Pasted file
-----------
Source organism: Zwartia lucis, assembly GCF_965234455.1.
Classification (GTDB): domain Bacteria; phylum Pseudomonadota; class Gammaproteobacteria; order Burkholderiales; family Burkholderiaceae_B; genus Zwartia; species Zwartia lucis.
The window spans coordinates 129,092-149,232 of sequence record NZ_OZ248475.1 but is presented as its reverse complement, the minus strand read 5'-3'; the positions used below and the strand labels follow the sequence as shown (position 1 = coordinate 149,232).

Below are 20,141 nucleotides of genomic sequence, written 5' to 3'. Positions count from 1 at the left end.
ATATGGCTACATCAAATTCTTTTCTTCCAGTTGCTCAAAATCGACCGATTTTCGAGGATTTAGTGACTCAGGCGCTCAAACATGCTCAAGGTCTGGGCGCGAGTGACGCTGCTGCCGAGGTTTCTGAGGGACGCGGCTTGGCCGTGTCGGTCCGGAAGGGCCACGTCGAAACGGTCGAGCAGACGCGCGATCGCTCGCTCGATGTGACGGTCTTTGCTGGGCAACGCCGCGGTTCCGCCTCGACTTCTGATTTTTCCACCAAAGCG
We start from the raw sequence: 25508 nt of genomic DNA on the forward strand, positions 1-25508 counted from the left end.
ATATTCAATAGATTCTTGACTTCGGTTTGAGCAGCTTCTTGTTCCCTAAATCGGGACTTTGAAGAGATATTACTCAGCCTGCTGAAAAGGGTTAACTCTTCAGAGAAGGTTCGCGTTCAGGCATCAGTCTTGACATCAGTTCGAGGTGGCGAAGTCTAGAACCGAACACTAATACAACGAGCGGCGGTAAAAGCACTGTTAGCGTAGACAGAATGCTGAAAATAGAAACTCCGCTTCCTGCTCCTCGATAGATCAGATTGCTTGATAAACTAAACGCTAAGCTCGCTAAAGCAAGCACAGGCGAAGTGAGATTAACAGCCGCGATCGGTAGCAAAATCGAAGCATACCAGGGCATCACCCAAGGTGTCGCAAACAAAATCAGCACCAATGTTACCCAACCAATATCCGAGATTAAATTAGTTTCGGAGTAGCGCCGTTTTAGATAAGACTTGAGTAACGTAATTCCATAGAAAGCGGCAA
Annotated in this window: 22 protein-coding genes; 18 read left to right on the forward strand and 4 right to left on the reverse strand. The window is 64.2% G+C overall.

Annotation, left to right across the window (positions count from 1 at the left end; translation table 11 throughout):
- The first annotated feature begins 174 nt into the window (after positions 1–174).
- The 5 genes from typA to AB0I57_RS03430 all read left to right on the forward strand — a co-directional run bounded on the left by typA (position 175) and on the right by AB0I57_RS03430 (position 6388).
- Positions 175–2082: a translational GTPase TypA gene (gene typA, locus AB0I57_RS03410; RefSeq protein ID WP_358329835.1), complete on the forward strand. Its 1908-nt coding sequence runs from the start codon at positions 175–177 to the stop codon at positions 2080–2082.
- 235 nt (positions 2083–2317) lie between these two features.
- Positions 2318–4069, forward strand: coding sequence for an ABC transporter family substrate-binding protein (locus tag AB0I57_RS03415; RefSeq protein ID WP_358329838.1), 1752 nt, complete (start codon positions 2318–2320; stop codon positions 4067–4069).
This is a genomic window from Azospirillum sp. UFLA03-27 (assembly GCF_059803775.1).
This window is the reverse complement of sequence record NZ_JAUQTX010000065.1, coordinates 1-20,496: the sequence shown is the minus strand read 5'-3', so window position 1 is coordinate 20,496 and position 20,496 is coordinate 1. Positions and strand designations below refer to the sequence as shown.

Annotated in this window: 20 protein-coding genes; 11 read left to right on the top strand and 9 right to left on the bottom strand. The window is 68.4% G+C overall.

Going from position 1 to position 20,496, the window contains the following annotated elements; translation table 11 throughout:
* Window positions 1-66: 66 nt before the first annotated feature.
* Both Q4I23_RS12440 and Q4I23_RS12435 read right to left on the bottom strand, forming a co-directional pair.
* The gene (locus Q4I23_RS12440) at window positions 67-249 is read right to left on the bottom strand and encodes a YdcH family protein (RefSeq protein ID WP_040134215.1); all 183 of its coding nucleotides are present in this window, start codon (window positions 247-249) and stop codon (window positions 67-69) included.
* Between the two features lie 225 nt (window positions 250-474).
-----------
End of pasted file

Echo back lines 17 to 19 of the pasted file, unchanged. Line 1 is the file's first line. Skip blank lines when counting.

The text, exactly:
Annotated in this window: 20 protein-coding genes; 11 read left to right on the top strand and 9 right to left on the bottom strand. The window is 68.4% G+C overall.

Going from position 1 to position 20,496, the window contains the following annotated elements; translation table 11 throughout:
* Window positions 1-66: 66 nt before the first annotated feature.